With Richard Sparks and Gill McIvor, I am a Founding Co-Director of the Scottish Centre for Crime and Justice Research (SCCJR), a cross-institutional research collaboration between the Universities of Glasgow, Edinburgh, Stirling, Strathclyde and Edinburgh Napier. I led SCCJR for 10 years from 2006 until 2016 as coordinator with overall responsibility for day-to-day management, co-ordination of research and KE activities, budgeting and finances and liaison with external partners. Now in its 17th year, I am immensely proud of SCCJR as it has grown to become one of the largest criminological research centres in Europe as evidenced by its large staff base, far-reaching research programme, high levels of public engagement and large and diverse doctoral student community.
I have participated as partner or coordinator in 45 research projects and successfully mentored 16 doctoral students to completion of their PhD degrees. I view criminology as an area best served by multi- and inter-disciplinary research and collaborations, and I endeavour to work in this way, most recently as a partner in the European Commission project Improving Frontline Responses to Domestic Violence (IMPRODOVA), working with law enforcement, medics, lawyers, NGOs and policymakers in eight European countries. My work is financed by national (e.g., Economic and Social Research Council; British Academy; Nuffield Foundation; Wellcome Trust, Equalities and Human Rights Commission) and international (e.g. European Commission; Calouste Gulbenkian Foundation) funders.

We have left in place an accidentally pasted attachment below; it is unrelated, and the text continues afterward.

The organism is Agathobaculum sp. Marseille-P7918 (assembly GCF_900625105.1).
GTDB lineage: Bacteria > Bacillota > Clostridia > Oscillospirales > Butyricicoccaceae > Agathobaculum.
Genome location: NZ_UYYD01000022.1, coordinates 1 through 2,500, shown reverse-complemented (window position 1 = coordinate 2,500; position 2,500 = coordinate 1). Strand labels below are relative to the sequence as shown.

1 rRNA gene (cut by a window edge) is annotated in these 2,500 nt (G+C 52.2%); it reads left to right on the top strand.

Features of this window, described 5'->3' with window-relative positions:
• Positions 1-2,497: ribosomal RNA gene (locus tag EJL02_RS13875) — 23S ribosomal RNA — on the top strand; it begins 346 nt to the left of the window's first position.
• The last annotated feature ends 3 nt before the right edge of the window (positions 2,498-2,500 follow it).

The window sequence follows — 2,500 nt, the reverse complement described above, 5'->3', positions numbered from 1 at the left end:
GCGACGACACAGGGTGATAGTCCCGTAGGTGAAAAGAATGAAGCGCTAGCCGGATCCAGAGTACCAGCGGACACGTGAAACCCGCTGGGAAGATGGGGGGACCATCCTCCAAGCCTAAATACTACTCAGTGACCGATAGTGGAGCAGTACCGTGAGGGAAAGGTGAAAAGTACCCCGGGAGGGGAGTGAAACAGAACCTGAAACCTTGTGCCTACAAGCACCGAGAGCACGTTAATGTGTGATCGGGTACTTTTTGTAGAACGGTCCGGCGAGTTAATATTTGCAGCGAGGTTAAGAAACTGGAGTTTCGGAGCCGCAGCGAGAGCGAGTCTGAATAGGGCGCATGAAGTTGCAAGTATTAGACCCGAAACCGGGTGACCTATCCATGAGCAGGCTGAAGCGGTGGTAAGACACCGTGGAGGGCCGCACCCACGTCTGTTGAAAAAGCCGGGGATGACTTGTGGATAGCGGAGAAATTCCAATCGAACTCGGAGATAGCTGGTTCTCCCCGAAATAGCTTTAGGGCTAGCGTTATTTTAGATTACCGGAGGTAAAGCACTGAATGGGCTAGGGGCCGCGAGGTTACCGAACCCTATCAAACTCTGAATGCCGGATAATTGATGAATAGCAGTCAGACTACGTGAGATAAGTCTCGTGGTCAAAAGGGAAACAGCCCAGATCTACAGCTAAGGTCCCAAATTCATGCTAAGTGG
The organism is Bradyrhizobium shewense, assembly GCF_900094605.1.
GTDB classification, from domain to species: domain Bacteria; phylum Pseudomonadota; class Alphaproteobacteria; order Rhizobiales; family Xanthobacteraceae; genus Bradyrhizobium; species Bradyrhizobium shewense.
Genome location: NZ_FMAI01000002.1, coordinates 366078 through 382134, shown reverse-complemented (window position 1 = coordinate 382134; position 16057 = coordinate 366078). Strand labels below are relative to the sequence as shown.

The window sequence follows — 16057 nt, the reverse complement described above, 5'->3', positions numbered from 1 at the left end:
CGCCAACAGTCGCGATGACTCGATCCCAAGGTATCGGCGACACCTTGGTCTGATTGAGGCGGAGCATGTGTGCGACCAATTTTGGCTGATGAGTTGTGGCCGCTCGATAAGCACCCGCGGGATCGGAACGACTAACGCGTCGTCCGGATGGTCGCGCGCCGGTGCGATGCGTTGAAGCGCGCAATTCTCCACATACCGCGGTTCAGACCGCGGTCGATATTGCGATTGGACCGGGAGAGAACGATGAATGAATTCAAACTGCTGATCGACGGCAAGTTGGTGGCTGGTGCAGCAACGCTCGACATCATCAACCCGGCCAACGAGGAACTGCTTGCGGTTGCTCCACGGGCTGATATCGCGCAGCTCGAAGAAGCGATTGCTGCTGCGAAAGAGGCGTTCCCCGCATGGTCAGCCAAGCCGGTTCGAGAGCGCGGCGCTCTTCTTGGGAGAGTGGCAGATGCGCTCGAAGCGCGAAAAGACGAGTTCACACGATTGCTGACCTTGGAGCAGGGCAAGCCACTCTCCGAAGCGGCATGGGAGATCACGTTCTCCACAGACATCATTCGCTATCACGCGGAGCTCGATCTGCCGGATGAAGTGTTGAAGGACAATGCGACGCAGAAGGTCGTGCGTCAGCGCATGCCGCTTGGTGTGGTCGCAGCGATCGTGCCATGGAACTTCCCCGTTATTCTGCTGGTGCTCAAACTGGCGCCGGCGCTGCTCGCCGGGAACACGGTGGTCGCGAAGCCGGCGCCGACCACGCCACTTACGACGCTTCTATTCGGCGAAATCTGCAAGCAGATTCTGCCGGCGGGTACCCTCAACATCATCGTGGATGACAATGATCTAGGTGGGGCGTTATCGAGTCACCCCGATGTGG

From 2015 to 2020, I was Co-Editor-in-Chief of Criminology and Criminal Justice (the official journal of the British Society of Criminology). I served as a criminology expert member in the UK’s Research Excellence Framework (REF) subpanel on Social Policy & Social Work in both REF 2014 and REF 2021. I was elected as Fellow of the Royal Society of Edinburgh (FRSE) 2017 and Fellow of the Academy of Social Sciences (FAcSS) 2018. In the Queen’s Birthday List 2019 I was awarded a CBE for Services to Criminology.
Key among the many things I learnt in my leadership roles are: the importance of robust structures (appropriate governance, clear objectives, designated responsibilities, strong, open mechanisms for communication); the need for altruistic leadership in prioritising collective needs, and the importance of understanding how different partners can contribute and work together to achieve common goals. My approach is collaborative, inclusive and hands-on, and aims to build trust, manage relations, and connect people to make things happen. If elected, I would relish the opportunity to support the objectives listed in the ESC’s constitution (e.g., bringing together criminologists in one multi-disciplinary society; fostering criminology, encouraging exchange and cooperation, acting as a forum for the dissemination of knowledge) to ensure the ESC remains an open and inclusive environment fostering ideas and links across borders. Recognising that our current volatile research environment particularly affects early career researchers and doctoral students, a key ambition would be to facilitate the career development of this important body of researchers. With the expansion of the ESC criminological base comes opportunities and challenges, including the risk of fragmentation. If elected, I would endeavour to amplify the conversations within criminology as a whole to nurture knowledge sharing across subdisciplinary boundaries to ensure that criminological expertise continues to support responses to the complex, dynamic and rapidly evolving societal changes we face.